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Home Publications Blogs Beat the Press Robert Samuelson Reports on Incompetent Business Owners

Robert Samuelson Reports on Incompetent Business Owners

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Wednesday, 13 August 2014 23:11

Every now and then someone inadvertently says something that is truer than intended. Such is the case with a quote that appears in Robert Samuelson's column today.

The piece is devoted to bemoaning the reduction in entrepreneurship which Samuelson somehow thinks is tied to slower job creation. (This relationship is pretty damn weak, but no reason to waste time here.) At one point Samuelson list five possible reasons for the decline in entrepreneurship. Number one is:

"Schools — K-12 plus colleges and universities — aren’t turning out enough skilled workers. 'I have jobs,' said one Texas entrepreneur. 'I just don’t have the talent to fill them.'"

This entrepreneur is likely closer to the mark than he or she realized. The way you find skilled workers is by offering higher wages than your competitors. There are undoubtedly people in the country who have the skills that this entrepreneur needs. If he can't get them to work for him then obviously he is not offering a high enough wage, or as he said, "I just don't have the talent to fill them."

Of course it is possible that this entrepreneur could not afford to offer a high enough wage to attract the skilled workers, but then he really doesn't have the jobs. This would be like someone complaining that they couldn't get a doctor to treat them, without noting the fact that they were only willing to pay $30 an hour. The problem in that case is that the person is unwilling to pay the going wage for doctors.

This story is about as simple as economics gets. If there were a shortage of skilled workers then their wages would be rising. As it is, there is no major group of workers who are seeing rapidly rising wages, therefore it is not plausible that there are shortages of skilled workers.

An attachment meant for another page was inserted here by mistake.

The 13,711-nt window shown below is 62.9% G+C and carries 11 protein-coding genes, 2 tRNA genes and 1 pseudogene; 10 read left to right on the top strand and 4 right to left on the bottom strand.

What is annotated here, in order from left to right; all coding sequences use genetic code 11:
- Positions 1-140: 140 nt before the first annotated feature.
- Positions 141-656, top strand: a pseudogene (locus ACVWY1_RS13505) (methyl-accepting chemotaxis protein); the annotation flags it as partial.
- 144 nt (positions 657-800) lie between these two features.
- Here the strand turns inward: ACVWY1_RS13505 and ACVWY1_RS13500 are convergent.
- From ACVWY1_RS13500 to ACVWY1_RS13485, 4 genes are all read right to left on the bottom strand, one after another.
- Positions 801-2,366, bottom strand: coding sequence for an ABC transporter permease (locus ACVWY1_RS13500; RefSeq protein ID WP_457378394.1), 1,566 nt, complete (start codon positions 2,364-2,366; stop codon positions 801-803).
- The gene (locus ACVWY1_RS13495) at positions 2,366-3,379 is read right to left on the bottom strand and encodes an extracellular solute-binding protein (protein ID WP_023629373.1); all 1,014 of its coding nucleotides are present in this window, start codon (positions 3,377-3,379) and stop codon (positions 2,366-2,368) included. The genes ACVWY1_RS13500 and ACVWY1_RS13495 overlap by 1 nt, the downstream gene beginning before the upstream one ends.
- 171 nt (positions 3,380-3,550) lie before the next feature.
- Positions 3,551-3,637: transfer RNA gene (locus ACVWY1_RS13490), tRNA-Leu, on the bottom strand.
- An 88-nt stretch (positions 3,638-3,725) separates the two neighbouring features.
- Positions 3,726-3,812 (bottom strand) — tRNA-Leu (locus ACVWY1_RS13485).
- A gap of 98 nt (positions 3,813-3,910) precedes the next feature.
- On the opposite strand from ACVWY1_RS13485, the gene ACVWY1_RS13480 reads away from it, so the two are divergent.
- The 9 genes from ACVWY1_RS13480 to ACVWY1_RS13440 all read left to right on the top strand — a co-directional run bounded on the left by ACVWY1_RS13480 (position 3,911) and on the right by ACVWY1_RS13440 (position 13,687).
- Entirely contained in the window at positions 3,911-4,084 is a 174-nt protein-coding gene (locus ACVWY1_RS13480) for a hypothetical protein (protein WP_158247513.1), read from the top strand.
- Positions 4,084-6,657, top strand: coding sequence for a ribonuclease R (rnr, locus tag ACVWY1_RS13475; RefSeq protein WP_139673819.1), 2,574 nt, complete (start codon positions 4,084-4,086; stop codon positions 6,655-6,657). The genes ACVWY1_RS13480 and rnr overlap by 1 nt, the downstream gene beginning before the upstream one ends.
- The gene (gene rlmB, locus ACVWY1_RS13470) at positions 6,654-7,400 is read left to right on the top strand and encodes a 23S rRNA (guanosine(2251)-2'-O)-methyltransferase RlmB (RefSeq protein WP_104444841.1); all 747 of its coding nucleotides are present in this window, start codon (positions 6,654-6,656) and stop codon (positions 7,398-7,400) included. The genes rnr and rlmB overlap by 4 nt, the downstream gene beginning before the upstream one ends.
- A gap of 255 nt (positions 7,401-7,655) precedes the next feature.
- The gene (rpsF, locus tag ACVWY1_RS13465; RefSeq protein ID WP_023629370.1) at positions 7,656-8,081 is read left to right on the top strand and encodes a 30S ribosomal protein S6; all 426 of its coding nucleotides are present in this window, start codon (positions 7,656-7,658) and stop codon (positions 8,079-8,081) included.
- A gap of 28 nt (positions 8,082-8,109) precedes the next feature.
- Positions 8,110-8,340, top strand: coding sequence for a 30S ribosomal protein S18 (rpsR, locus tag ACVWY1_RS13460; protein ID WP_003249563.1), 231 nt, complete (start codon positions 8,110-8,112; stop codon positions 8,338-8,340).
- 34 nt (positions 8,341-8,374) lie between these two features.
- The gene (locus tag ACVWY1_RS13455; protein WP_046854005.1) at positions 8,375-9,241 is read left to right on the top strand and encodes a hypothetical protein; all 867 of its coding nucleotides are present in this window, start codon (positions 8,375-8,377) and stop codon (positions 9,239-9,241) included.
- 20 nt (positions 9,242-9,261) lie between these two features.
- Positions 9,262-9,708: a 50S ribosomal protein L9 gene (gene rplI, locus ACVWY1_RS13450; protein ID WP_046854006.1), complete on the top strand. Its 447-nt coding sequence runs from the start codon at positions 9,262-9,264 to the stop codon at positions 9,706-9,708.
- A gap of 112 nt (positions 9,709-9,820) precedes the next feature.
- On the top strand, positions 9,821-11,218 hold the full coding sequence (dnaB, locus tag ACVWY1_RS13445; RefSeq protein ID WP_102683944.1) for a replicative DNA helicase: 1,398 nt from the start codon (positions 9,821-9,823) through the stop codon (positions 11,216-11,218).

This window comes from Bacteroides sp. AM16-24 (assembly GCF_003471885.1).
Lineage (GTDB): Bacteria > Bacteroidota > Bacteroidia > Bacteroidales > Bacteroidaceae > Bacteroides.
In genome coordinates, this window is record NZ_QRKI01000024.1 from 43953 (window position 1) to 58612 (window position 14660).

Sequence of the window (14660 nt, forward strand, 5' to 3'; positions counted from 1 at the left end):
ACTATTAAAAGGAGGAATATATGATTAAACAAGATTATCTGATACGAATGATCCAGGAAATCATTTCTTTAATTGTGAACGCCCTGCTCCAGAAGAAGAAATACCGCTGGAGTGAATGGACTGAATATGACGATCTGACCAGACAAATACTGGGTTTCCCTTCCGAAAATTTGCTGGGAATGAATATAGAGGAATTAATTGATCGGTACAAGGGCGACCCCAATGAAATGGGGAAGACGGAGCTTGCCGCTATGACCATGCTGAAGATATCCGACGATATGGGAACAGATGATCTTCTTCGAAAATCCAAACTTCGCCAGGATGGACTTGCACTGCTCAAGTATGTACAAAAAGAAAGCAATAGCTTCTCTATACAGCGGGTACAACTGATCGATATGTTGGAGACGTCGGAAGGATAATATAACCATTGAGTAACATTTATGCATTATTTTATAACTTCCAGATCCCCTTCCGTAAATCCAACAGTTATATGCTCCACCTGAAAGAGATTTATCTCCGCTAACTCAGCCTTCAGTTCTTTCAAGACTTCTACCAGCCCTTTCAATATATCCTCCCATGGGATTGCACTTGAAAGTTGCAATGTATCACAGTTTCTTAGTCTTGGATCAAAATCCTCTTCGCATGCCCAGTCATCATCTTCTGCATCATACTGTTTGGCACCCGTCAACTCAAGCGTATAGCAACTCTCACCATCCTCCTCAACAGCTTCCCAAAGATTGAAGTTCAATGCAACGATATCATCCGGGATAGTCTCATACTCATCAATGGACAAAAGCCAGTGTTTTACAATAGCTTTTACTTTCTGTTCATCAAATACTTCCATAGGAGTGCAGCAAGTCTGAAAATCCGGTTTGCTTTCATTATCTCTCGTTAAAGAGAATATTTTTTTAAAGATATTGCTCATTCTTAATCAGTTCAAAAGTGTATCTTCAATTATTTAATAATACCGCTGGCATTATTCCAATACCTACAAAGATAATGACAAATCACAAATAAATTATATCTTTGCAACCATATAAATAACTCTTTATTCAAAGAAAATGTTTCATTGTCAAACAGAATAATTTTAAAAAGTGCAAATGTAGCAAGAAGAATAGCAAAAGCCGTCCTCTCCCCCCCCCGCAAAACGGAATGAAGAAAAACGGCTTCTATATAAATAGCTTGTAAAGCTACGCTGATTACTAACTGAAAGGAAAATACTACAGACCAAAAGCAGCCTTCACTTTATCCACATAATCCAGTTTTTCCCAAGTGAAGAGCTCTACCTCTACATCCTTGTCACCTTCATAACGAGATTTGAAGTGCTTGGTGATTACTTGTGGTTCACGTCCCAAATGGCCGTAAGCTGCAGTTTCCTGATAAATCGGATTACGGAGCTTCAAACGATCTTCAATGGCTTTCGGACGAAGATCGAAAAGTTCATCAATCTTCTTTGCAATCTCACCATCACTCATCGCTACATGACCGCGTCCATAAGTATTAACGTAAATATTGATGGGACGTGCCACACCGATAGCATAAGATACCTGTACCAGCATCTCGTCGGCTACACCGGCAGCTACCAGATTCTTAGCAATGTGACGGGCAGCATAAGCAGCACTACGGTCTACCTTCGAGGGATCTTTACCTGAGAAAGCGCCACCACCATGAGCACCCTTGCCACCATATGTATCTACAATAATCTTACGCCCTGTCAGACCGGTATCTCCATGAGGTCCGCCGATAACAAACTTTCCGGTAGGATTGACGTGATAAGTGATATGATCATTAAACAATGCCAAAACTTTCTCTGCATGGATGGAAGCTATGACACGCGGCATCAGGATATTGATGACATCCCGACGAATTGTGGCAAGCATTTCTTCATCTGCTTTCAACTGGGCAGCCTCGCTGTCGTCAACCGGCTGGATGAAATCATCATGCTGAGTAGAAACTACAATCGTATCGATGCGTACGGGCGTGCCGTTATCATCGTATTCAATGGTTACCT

The problem is likely just what Samuelson quotes the entrepreneur as saying, he lacks the talent to properly run a business.

(Btw, if Samuelson is really looking for causes for the decline of entrepreneurship, the collapse of anti-trust enforcement should probably be on his list.)

Comments (7)Add Comment
Out of the mouth of babes ...
written by Squeezed Onion, August 14, 2014 3:22
Entrepreneur at restaurant: "The food they serve here is terrible and over-priced. And the portions are so small!".

What does this entrepreneur entreprendre, anyway? Noodging? It's not the first time a schlemiel claimed to be a schlimazel. Still, it's good for a laugh.

Samuelson should go do a little bit of on-the-ground mom-and-pop-style entrepreneurship instead of puffing smoke rings from his La-Z-Boy.
Samuelson Thinks Entrepreneurs are "Persons"
written by Last Mover, August 14, 2014 6:01

Same stale supply side message from Samuelson - the government stifled entrepreneurs with uncertainty, taxes, structural unemployment and all the rest of it.

He knows exactly where the would-be entrepreneurs are. They were strangled in the their cradle or left dangling at end of a short leash jerked around by the economic predators who came to own them outright through economic suppression.

Practically all of America is now run on a platform of monopoly, monopsony, oligpoly and oligopsony private market power for which the only countervailing power is government itself.

In Samuelson's tiny mind along with much of the rest of brainwashed America, there is no difference between a proactive government that controls and offsets market power versus a passive government that plods along and performs the dull yet essential duties government must to have a nation at all.